In moments like these, I wish I were an ascetic packer, traveling with hardly any accessories. No muss, no fuss. No excess. The sort of person who takes five minutes to get ready for the day and is done with the primping and preening. An early morning person. Uncomplicated… or, at least, less complex.
This is not the case. It cannot be. If that, then this. At very least, I’d have to cut my hair short to achieve at least a bit of that über-minimalism I’m talking about. A Natalie Portman cut—less V for Vendetta, more Hotel Chevalier. And, the times I want this the most – at least when it comes to the packing – are when I’m on the road.
I contemplate the dream, weighing the potential and practicality of a new, simpler mode as I head through the security screening, and then to the gate, and ultimately nestle into my window seat, where I am so crowded by my multiple carry-ons that I feel both muffled and somewhat buoyed as we’re set for takeoff. All I thought I might need surrounds me. And chokes me. Where is Marie Kondo now, when I most need her? Perhaps my multiple sleep masks, with different levels of plush, are marring my sight. I toss them into my seat pocket, gazing out at the landscape. It quickly drops away from me, houses and neighborhoods becoming tiny and poetic. Little Boxes plays in my head.
But wait, this is not that kind of story, a precious, sentimental tome that will soon be acquired to be made into a film starring Julia Roberts “finding herself” across three countries starting with the letter “I”. And it won’t be Juliette Binoche operating a sweet shop and having a dalliance with Johnny Depp either, nor Diane Lane fixing up a ramshackle villa in Tuscany. Object of intrigue, the leading lady falls in love with the neighbor and decides to stay. No. While my luggage is excessive, the story is both more realistic and vividly outrageous all in one. Less Disney, more Ghibli. Pan’s Labyrinth meets National Geographic, how about that?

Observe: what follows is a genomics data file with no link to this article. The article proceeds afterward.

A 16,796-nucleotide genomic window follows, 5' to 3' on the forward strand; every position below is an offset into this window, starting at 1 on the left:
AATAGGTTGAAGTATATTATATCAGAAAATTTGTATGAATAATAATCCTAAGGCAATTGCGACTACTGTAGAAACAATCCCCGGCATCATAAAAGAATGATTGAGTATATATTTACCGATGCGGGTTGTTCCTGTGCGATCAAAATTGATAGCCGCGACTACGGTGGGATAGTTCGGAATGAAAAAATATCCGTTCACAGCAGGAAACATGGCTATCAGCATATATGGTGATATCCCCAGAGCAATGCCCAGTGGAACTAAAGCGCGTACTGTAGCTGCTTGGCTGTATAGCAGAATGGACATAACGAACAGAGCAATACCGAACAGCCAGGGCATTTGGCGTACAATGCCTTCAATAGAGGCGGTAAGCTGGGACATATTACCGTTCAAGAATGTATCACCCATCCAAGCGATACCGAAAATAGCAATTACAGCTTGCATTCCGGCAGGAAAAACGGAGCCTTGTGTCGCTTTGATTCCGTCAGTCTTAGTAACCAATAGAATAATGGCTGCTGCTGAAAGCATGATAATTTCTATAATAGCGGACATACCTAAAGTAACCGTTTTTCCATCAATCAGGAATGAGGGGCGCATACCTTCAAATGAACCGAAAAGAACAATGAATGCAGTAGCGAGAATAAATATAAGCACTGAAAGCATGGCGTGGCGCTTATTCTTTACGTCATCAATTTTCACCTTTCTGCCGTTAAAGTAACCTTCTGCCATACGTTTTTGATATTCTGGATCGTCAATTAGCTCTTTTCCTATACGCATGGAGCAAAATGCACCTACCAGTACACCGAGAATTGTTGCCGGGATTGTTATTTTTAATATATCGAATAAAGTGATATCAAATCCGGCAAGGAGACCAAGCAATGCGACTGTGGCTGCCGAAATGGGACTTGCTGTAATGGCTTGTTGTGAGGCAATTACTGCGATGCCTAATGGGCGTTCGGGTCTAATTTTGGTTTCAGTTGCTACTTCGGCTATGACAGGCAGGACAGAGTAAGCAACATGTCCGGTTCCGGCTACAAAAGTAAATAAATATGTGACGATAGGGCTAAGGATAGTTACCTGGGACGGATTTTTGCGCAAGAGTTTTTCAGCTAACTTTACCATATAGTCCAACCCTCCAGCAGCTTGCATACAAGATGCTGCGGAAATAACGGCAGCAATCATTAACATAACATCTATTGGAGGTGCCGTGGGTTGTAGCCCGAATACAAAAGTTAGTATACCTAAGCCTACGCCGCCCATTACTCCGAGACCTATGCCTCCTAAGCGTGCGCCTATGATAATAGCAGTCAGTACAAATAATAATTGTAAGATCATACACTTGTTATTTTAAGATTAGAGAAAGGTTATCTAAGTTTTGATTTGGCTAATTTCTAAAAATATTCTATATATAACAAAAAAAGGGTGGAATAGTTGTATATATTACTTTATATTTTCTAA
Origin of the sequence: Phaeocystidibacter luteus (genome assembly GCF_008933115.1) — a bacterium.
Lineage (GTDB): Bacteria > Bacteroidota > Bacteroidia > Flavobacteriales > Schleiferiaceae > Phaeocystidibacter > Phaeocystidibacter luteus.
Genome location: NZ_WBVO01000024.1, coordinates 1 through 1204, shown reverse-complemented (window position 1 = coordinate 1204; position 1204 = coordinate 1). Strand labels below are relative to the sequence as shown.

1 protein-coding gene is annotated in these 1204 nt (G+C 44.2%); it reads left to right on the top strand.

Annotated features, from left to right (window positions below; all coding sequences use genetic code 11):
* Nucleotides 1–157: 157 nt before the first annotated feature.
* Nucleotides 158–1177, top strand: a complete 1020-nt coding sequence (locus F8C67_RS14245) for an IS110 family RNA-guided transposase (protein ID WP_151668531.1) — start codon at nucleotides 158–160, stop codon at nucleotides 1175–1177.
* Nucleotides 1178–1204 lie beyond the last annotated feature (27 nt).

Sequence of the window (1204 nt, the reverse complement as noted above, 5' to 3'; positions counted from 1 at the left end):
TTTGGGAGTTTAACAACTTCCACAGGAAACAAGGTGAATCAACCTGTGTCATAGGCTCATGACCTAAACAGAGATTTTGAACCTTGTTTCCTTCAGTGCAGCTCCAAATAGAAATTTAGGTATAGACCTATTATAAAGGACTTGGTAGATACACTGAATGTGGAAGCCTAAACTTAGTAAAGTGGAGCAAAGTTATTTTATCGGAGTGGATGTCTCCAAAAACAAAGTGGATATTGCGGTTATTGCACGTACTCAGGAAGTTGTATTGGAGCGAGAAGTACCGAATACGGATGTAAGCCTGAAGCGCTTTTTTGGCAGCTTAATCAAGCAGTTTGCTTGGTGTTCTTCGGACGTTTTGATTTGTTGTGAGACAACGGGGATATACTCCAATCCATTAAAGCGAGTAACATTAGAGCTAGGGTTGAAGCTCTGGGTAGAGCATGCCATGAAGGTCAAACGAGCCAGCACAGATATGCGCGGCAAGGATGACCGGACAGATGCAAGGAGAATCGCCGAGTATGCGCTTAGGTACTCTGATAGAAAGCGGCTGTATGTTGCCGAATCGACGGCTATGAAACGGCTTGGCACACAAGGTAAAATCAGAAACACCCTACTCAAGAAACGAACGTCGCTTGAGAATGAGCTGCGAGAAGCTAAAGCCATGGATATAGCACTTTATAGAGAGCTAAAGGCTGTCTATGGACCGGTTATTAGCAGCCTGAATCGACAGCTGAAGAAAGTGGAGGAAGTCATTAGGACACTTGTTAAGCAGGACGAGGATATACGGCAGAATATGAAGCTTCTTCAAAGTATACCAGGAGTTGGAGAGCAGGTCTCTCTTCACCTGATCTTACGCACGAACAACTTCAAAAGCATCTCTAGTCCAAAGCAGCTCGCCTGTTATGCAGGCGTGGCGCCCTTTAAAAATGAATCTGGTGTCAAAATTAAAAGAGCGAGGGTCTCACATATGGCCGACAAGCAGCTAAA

In any case, my late arrival in Dublin (Ryanair!) means I have less than an hour between landing and train departure from the station downtown. There’s public transport but it will take too long… So, off to Heuston I head in a taxi, enjoying the cheerful brogued storytelling from the driver and the feeling of riding on the “wrong” side of the road.
I’m happily on time for the train, and the train is late, to boot, so there’s even enough time to pick up a travel drink (chai tea) and a snack (Galaxy Minstrels!) from M&S. All fine. The ride is beautiful, with views of Irish wild landscape, sun illuminating a green unlike any other. Arrivals in Killarney in the dark. Full moon. The beams of our headlamps surprise several deer on the way to the lodge, their bright obsidian eyes catching the light for a few instants before they bound away into the thicket. I consider these deer a sign of luck, especially given what waits to be discovered.